Proposals for a controversial Iron Ring structure have been scrapped.

After a backlash that included more than 11,000 signatures on an online petition, the Welsh Government said it was binning the planned £395,000 installation.

In a joint statement between Welsh Government, Flintshire Council and Flint Town Council, officials said: “Following a pause and review, announced earlier this summer, the Welsh Government has confirmed it will not be proceeding with proposals for two major art installations, which included the design of an Iron Ring at Flint Castle.

“However, work on Flint Castle and the foreshore masterplan will continue, with the pursuit of an alternative major art installation as a potential component of the investment.”

Opponents of the structure felt it was representative of a symbol of Welsh oppression dating back to the Middle Ages when Edward I conquered Wales between 1277 and 1283, leading to the oppression and subjugation of the Welsh people.

As part of the government review, Senedd officials met with Flintshire Council, Flint Town Council and local groups and partners to discuss the future development of the historic Flint Castle and Flint foreshore.

The statement added the Welsh Government made it clear that it was committed to “significant investment in Flint Castle and to delivering a masterplan for the foreshore and castle in consultation with local stakeholders.”

Ken Skates, Welsh Government cabinet secretary for economy and infrastructure, said: “We acknowledge the proposal for the Iron Ring sculpture has been divisive.

“Following extremely constructive and productive meetings with local stakeholders, we have taken the decision not to proceed with the proposed design. Instead, we’ll use the investment allocated for the artwork to help deliver the wider masterplan for the foreshore, taking in the views of local people.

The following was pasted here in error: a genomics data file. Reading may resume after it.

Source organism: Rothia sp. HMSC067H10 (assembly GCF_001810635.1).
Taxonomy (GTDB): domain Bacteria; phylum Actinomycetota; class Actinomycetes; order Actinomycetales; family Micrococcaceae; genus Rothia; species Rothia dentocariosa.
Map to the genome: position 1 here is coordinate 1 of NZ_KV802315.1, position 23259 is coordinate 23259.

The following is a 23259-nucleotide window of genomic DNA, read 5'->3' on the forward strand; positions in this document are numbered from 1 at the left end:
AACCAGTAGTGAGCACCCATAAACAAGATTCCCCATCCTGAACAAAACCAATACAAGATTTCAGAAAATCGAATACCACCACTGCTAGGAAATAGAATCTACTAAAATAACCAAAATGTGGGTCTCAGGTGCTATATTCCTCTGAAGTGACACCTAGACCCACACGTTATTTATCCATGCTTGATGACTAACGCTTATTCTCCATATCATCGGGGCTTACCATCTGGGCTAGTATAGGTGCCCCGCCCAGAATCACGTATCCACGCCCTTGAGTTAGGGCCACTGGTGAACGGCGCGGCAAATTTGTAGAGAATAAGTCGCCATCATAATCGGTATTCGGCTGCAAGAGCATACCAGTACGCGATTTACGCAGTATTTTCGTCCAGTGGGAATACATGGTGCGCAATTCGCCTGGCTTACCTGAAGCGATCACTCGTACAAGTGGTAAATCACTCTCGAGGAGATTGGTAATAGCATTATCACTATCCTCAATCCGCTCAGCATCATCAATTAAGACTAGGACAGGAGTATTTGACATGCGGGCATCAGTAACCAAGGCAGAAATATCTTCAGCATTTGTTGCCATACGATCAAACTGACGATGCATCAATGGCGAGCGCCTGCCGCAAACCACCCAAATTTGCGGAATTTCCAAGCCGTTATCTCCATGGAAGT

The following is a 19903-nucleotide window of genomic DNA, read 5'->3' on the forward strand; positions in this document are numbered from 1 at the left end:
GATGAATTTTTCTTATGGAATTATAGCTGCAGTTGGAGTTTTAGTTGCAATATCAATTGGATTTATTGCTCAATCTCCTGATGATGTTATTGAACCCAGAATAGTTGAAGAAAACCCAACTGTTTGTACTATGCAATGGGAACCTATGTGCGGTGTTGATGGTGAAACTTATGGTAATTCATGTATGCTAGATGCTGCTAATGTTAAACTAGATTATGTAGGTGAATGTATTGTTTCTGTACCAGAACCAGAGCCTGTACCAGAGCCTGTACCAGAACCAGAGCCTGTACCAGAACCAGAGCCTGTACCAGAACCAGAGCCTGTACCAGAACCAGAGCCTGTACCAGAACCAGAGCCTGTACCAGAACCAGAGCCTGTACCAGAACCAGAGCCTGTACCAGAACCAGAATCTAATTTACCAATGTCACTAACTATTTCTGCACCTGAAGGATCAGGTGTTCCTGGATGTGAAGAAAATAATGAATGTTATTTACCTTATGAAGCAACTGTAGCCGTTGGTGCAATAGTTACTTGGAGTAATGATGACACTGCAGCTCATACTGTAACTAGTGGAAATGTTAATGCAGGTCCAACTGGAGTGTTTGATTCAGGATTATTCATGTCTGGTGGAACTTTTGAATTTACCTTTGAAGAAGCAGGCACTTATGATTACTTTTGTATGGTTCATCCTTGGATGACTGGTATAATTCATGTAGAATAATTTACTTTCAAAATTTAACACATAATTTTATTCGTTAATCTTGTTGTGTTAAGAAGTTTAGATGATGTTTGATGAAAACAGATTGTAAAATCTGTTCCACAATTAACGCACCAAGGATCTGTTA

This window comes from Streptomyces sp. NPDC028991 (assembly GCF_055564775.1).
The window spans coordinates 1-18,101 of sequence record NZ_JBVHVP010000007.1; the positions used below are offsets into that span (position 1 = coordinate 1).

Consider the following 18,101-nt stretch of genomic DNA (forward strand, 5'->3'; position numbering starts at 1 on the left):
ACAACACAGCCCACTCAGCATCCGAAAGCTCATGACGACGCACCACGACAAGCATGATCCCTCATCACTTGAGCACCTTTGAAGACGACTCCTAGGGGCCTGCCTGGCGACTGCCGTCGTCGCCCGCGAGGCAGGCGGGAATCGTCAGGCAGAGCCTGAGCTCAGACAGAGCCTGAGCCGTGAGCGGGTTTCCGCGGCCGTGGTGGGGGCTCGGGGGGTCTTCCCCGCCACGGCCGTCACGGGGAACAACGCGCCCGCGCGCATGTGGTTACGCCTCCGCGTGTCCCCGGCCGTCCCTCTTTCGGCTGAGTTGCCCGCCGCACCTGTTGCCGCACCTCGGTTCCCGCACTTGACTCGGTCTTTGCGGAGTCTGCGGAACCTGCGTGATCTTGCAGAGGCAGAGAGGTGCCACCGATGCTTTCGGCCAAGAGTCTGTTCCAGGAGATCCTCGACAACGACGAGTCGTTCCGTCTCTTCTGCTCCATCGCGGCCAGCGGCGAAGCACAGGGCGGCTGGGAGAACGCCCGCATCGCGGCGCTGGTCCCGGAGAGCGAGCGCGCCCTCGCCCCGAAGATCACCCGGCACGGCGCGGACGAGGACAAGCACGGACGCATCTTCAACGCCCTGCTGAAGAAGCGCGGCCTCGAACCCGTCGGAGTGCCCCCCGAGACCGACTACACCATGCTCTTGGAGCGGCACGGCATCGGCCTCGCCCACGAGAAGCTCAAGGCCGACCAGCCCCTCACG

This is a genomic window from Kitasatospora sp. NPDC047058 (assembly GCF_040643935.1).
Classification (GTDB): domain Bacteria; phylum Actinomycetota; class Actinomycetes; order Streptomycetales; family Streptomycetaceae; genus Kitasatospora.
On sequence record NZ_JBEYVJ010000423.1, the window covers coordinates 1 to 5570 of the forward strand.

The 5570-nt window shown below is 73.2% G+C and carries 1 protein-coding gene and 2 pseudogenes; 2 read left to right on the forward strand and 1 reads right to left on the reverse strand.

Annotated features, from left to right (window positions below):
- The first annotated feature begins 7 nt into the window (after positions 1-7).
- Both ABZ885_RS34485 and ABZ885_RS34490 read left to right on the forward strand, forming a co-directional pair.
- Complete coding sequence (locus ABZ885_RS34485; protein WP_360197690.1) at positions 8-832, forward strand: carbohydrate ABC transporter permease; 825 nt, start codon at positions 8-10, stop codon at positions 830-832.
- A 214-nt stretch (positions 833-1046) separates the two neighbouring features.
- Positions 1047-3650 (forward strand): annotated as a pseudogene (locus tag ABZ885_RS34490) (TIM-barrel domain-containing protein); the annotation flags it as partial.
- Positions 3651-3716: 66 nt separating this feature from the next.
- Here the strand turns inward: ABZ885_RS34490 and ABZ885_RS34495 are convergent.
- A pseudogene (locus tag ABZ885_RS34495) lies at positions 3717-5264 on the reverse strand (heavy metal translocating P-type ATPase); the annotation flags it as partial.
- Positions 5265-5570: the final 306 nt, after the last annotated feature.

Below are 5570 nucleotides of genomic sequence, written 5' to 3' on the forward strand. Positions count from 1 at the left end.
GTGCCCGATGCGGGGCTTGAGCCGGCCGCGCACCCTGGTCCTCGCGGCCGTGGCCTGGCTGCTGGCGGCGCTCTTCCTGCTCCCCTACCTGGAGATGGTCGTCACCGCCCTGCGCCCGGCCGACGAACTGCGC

“This will include developing a range of capital investments for the area and holding a number of events to increase understanding of the history of the castle and the significance of the foreshore.

“Alongside Flintshire Council and Flint Town Council, we see development of the masterplan as a high priority.”

While there was some support for the current proposed sculpture from stakeholders locally, it was recognised that any decisions on major public art installations
would need to be taken in conjunction with the wider masterplan work.

Consequently, it was agreed to stop work on the current sculpture and instead focus on using some of the allocated funding to deliver the masterplan, which sets out a vision for a shared multi-use visitor and mixed use centre to support tourism, walking and cycling, and key local organisations including the RNLI and rugby and football clubs.

Flint councillor Ian Roberts said: “We welcome this investment in the castle and foreshore and the commitment to retain current resources for Flint.

“Our recent meeting with the Welsh Government was extremely positive and I feel confident that future partnership working will ensure a favourable outcome for the town of Flint which will enhance the historic castle with its links to Richard II and Shakespeare, the foreshore and the improvement work which has been carried out in the town centre over recent years.

“We’ll continue to actively pursue proposals for major public art installations as part of the foreshore masterplan delivery.”

Llyr Gruffydd, Plaid Cymru North Wales Assembly Member, welcomed the decision by Welsh Government to think again.

He said: “I’m glad that the minister has listened to the many thousands who felt that this was an inappropriate art installation that failed to understand the historical sensitivities of ‘celebrating’ the conquest of our country.

“The minister has a chance now to ensure that the many fantastic legends surrounding Wales are represented with a striking piece of artwork that will inspire both local people and visitors to come to Flint and the surrounding area.

“This part of Wales has a rich heritage that deserves to be represented in the most positive manner possible.

“This u-turn in the face of popular pressure is testimony to how strongly people feel about that heritage.”